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Lawsuit alleges racial slurs by neighbor
Case accuses former Gainesville employee of threats, verbal intimidation against family next door
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Years of racial epithets and threats from a neighbor forced a Gainesville family from their home recently, according to a lawsuit filed Thursday in Hall County Superior Court that tags city government as a defendant.

Defendants have 30 days to file a formal response.

Gregory and Sophia Bonds allege Roy Hubert Turner Jr. subjected their family, which includes three teenagers, to “racial slurs, verbal intimidation and threatened physical injury, including death, every time he encountered them.”

When approached at his home Friday, Turner declined to comment, saying only, “Travel on, sir.”

The family moved to a home off Cumberland Drive in February 2012. Turner, who lives next door, began taunting and threatening them from the beginning, according to the suit.

The suit claims the city is responsible because it failed to adequately address the situation, amounting to a violation of the Fair Housing Act.

“The city’s actual and constructive knowledge of Turner’s actions, many of which occurred while he was employed as a sanitation worker for the city, coupled with its failure to intercede on plaintiffs’ behalf after being informed about Turner’s actions, served to condone, adopt, ratify and facilitate Turner’s actions,” the suit states. “The city’s refusal to discipline Turner or take reasonable and appropriate remedial actions to prevent his unlawful conduct toward plaintiffs make (the city) jointly liable ...”

The suit seeks financial damages and a jury trial.

Sophia Bonds works in customer service at The Times. The family moved to Flowery Branch in June.

The family directed all inquiries to their attorney, Ashley Bell.

“This is a case that people in the community came to me about,” said Bell, a former Hall commissioner. “They were denied their constitutional right to live in peace. And they were denied their right to live and enjoy the dwelling of their choosing because of their race and ethnicity. And they’ve had to relocate.”

But the costs and inconvenience of moving, and the prospect of having to pull the children out of their schools and away from their friends, have been distressing to the family.

“They think that Flowery Branch is a safer place for them,” Bell said.

A neighbor who spoke to The Times but declined to be identified for fear of retaliation said an incident happened shortly before the family moved away that the neighbor said was shocking and appalling.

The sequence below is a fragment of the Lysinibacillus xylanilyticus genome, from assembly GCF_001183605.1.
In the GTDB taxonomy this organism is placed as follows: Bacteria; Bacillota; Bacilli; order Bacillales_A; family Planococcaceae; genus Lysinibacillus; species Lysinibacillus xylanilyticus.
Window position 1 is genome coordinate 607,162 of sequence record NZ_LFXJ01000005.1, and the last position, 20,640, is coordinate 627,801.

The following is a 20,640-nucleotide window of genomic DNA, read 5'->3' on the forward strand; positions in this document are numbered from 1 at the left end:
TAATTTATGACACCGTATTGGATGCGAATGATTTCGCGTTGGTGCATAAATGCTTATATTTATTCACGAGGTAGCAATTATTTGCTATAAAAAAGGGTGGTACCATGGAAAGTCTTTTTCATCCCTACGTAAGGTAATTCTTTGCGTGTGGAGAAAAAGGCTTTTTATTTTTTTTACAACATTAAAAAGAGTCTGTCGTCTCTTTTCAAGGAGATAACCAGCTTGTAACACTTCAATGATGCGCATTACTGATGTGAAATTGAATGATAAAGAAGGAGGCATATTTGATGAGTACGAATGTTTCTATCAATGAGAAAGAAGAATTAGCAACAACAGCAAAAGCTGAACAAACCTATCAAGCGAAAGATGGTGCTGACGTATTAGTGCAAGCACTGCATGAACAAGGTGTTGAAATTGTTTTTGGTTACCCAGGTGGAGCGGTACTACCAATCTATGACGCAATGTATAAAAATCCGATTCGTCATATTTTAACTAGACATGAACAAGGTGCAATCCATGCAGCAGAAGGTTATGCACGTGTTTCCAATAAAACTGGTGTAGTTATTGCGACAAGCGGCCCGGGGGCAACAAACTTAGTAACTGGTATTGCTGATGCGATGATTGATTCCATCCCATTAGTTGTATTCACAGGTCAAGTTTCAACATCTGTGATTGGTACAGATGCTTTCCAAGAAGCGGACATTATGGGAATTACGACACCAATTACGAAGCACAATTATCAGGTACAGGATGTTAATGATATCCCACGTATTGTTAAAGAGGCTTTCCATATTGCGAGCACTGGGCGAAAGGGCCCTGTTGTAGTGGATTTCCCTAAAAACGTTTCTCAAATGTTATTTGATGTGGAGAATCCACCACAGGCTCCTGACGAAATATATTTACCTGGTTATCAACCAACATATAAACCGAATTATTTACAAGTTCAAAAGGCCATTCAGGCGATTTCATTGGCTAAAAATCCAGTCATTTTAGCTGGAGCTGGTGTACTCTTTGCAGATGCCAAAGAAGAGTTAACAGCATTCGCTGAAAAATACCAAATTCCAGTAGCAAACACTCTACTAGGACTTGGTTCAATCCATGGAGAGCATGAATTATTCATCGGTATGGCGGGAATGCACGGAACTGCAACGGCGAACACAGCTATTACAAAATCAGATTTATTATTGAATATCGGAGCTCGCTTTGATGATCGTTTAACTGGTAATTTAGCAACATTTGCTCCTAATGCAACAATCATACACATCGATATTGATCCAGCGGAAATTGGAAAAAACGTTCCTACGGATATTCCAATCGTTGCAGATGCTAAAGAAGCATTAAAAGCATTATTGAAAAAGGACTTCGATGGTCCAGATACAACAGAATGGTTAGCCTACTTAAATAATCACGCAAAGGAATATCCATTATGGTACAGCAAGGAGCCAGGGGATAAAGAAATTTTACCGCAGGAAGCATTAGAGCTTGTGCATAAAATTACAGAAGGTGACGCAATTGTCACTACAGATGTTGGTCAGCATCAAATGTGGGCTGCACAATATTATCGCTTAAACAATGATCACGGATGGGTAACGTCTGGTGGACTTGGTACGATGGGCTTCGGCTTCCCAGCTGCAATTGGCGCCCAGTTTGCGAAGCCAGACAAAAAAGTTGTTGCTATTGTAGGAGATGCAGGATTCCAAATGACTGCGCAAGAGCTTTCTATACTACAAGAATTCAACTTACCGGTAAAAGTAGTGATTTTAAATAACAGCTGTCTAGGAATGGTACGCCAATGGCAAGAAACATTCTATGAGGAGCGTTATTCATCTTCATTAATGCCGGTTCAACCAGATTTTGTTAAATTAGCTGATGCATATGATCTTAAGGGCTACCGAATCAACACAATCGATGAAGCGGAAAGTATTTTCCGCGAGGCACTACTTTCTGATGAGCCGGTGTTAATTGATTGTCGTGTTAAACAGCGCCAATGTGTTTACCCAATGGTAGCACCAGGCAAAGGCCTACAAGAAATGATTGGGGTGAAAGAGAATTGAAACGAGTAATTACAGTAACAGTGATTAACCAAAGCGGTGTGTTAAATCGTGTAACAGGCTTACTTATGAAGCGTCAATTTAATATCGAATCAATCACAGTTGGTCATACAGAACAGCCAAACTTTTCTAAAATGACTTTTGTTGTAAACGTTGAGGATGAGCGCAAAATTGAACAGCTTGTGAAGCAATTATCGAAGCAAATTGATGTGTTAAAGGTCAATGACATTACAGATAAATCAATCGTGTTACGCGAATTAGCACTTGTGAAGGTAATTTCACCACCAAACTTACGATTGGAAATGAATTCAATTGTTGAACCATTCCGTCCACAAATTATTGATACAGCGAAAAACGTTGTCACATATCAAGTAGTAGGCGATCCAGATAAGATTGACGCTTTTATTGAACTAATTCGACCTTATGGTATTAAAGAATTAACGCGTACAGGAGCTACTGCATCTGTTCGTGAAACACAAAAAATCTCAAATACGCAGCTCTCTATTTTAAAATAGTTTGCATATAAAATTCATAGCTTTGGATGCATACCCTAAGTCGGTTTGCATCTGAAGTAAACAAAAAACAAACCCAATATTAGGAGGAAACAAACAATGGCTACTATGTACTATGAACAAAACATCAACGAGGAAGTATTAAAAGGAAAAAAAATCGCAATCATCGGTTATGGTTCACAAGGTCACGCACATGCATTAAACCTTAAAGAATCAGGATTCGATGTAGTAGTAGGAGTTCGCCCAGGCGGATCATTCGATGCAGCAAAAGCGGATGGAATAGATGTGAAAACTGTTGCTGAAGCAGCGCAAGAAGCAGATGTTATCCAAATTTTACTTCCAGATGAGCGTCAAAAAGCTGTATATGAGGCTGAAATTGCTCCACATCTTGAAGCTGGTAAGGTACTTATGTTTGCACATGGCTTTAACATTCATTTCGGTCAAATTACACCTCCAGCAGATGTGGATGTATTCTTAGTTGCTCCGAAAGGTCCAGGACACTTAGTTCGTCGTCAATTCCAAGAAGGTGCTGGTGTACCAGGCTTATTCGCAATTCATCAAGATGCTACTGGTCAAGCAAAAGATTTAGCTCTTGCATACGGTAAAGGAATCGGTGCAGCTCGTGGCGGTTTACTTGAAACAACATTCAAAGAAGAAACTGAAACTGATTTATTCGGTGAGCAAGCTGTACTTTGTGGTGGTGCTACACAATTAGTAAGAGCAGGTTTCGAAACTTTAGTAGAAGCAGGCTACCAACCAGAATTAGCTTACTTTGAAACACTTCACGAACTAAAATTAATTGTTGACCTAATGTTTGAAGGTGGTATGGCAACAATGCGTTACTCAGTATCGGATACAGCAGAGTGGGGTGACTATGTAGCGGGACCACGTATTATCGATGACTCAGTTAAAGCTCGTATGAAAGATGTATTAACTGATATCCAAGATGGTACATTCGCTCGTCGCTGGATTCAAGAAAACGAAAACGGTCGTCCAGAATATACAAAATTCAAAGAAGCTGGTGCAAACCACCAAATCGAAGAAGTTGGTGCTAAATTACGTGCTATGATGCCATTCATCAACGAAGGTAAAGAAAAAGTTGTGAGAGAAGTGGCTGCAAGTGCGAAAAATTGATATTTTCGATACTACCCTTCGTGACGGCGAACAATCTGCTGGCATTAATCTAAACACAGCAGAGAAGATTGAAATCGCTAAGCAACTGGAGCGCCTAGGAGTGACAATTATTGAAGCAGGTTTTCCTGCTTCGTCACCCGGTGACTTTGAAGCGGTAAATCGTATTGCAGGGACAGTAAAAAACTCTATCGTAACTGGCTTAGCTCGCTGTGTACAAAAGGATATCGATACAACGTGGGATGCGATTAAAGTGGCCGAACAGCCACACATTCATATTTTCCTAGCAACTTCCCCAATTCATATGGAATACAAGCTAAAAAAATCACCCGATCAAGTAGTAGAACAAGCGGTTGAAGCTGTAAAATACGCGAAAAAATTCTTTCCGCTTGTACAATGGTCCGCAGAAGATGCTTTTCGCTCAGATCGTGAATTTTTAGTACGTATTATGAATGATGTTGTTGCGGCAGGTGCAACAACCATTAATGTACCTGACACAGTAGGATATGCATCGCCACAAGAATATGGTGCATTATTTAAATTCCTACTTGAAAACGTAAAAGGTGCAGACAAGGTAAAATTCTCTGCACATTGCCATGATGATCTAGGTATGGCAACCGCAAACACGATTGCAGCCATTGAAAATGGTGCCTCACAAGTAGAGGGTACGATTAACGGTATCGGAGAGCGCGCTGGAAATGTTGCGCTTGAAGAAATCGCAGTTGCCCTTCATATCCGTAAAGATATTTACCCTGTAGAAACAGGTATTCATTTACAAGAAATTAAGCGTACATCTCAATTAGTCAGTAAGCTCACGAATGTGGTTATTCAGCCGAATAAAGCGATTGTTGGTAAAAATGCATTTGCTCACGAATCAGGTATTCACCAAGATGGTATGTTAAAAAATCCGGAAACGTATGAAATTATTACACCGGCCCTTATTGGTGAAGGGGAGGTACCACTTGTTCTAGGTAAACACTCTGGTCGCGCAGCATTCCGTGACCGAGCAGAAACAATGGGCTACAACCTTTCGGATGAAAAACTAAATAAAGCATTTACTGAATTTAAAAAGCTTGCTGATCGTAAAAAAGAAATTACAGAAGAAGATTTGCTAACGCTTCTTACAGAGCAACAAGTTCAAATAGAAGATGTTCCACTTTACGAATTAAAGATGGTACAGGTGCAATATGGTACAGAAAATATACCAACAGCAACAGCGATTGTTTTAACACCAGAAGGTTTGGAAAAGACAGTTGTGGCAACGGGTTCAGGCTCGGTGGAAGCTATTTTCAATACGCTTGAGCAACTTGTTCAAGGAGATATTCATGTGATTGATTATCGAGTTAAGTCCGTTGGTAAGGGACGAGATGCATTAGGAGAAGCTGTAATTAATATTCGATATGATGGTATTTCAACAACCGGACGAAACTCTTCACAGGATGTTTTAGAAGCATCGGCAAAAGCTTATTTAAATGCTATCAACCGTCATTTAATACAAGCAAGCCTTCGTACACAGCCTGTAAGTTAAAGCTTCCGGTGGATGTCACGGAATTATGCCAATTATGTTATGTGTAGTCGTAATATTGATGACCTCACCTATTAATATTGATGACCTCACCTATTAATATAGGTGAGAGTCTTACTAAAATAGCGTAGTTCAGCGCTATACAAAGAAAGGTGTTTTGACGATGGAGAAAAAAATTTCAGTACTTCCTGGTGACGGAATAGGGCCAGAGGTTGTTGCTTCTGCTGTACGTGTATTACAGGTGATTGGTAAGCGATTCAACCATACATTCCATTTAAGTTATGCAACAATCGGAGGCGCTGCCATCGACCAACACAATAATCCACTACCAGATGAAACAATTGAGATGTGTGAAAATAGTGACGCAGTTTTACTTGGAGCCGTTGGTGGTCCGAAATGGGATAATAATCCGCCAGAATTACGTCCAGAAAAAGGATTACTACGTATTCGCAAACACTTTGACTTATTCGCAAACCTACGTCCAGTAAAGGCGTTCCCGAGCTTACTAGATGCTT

Turner allegedly approached members of the family and their friends with a baseball bat, lobbing threats and slurs, according to the neighbor. An account of the incident is included in the lawsuit.

Turner is alleged to have repeatedly shouted the “n-word” at the Bonds family, and more than once threatened to “send them to their maker.”

Bell said Turner would even harass the family while working as a trash collector for the city, making monkey noises and walking like an ape, “which is derogatory to African-Americans.”

Complaints to city officials “fell on deaf ears,” Bell said.

Bell said he believes Gainesville officials may never have reprimanded Turner because of his family ties to the Turner, Wood & Smith insurance firm, which provides employee benefits consulting and brokerage services to the city.

Joe Wood Jr., president and CEO of Turner, Wood & Smith, said he was stunned by such accusations, and said the Turner family has had no involvement with the firm since 1985.

“I know of no (improper) influence,” he said, adding that Friday was the first he had heard of the accusations.

Mayor Danny Dunagan said Turner retired from the city a few months ago, and that Turner’s alleged erratic behavior may stem from a car accident decades ago that left him in a coma for a short time.

“I’ve known him a long time and we were in school together,” Dunagan said. “He’s got some lasting effects, mentally, from that accident. He’s, as far as I know, not violent. He just gets a little carried away.”

Over three years, the Bonds family began to alter their daily activities to avoid encounters with Turner. They stopped inviting friends over and even erected a fence for additional privacy.

Gregory Bonds started sleeping with a knife, and Sophia Bonds began fearing for her life, according to the suit.

According to court transcripts, Turner pleaded no contest in May to a disorderly conduct charge after pointing a gun at the Bondses and lobbing racial epithets.

He received 12 months’ probation, is prohibited from consuming hard liquor or having weapons at home and was instructed to have no further violent or insulting interaction with the Bonds family.

“These neighbor things can be really tricky,” said Judge Larry Baldwin in court filings. “But they can really lead downhill in a hurry.”

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